St. Louis: stories and scandals; beer and baseball

October 8, 2021 | By Jim Stovall | Filed in: journalism.

Every city, large or small, produces its stories and scandals. Some do better at that than others. St. Louis is one of those cities that is above average in this regard.

St. Louis, near the confluence of the Missouri and Mississippi rivers, started out in the 18th century as a place where professional trappers would converge to trade goods, stories, and liquor. You can imagine what that was like. It was a rugged, no holds barred place that would scare away the faint-hearted.

Over the next 100 years, St. Louis morphed into the major center for Irish and German immigration, and those European cultures have had a lasting impact on the city.

There are also the two Bs: beer and baseball.

One of  the world’s largest beer producers, Anheuser-Busch, is headquartered in the city and is an indelible part of the city’s identity. So are the St. Louis Cardinals, a baseball team that has been around more about 150 years and has more World Series championships than any team except the New York Yankees.

Now we have some of the great stories and scandals of St. Louis within the covers of a single book, Storied and Scandalous St. Louis: A History of Breweries, Baseball, Prejudice, and Protest. The author of the book is Jo Allison, which is the pen name of Linda Dobkins, a friend and former faculty colleague at Emory and Henry College.

The book is a treasure trove of stories and photos that will delight anyone who has drunk a beer, cheered at a baseball game, or viewed with wonder the mighty Mississippi River that has, for 200 years, been the great geographic dividing line of the nation. You can turn to any page of this book and get a good story; then, chances are, you’ll turn to the next page and the next. The research and attention to detail of the author is obvious, and the author never loses sight of the fact that she is writing about real people, not cartoon characters.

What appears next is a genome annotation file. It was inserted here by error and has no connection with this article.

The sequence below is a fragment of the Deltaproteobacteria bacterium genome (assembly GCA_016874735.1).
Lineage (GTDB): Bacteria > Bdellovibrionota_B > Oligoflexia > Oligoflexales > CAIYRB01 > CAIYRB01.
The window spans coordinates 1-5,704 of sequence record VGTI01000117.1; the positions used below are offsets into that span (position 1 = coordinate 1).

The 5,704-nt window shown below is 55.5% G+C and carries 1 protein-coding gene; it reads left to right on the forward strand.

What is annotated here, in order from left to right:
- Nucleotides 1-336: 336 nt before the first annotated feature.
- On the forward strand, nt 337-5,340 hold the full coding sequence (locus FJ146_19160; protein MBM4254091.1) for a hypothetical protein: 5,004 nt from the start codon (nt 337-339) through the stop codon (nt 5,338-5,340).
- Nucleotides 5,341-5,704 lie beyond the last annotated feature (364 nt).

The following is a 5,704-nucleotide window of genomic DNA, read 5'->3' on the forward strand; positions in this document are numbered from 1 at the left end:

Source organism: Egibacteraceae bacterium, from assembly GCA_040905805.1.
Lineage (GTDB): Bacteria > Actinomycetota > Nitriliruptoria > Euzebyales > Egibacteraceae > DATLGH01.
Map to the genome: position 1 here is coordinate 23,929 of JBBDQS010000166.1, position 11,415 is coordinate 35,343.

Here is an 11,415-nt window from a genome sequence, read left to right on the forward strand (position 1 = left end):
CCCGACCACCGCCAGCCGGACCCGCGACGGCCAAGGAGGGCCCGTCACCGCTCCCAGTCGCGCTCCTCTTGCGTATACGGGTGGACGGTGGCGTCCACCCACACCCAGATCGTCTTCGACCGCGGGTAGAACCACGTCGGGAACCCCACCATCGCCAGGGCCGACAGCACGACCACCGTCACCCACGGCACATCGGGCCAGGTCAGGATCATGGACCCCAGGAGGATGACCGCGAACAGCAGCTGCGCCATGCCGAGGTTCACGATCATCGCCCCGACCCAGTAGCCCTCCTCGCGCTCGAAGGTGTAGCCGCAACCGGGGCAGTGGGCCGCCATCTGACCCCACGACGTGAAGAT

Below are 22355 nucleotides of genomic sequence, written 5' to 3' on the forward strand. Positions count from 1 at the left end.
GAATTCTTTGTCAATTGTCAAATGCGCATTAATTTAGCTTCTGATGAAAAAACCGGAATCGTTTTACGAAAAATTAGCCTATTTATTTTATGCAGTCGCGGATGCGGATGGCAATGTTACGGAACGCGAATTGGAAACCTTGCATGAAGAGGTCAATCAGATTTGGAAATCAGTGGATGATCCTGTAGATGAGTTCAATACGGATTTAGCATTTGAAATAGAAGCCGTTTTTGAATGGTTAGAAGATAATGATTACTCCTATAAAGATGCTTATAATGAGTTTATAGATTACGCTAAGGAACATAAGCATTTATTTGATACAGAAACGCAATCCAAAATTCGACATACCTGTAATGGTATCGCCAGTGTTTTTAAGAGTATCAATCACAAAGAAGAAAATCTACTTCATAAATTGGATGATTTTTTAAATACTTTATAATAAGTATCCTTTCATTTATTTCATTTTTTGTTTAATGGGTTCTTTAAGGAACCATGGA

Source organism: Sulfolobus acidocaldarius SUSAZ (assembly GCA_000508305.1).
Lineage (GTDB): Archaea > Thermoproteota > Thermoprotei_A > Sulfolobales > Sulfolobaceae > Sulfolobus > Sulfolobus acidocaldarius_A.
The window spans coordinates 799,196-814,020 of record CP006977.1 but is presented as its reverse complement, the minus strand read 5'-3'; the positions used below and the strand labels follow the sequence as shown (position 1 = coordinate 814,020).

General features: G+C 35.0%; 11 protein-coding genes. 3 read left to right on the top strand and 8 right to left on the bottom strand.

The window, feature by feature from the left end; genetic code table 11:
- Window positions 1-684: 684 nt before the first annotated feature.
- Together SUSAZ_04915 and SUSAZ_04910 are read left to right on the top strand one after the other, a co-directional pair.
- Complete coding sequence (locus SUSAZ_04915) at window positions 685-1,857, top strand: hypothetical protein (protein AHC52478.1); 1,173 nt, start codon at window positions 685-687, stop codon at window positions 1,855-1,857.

Linda is the author of the Julia Nye Mystery Series and related short stories, which are deeply research tales set in and around St. Louis during the first couple of decades of the 20th century. Linda shifted gears for this latest book, writing fact instead of fiction, but she had to do it all from her home in Bristol, Virginia — rather than traveling to St. Louis for on-site research — because of Covid-19.

Writing the book without in-person access to sources was a strain, she said, and it increased her dependence on archivists and librarians.

“Writing during a pandemic made me depend on their archivists, reminding me how important librarians are to an historical fiction—and nonfiction—writer.”

Linda was a journalist in Joplin, Missouri, early in her adult life, and she says, ” I consider my (10) years of reporting the best education I could have.” That’s a sentiment shared by many of us former reporters.

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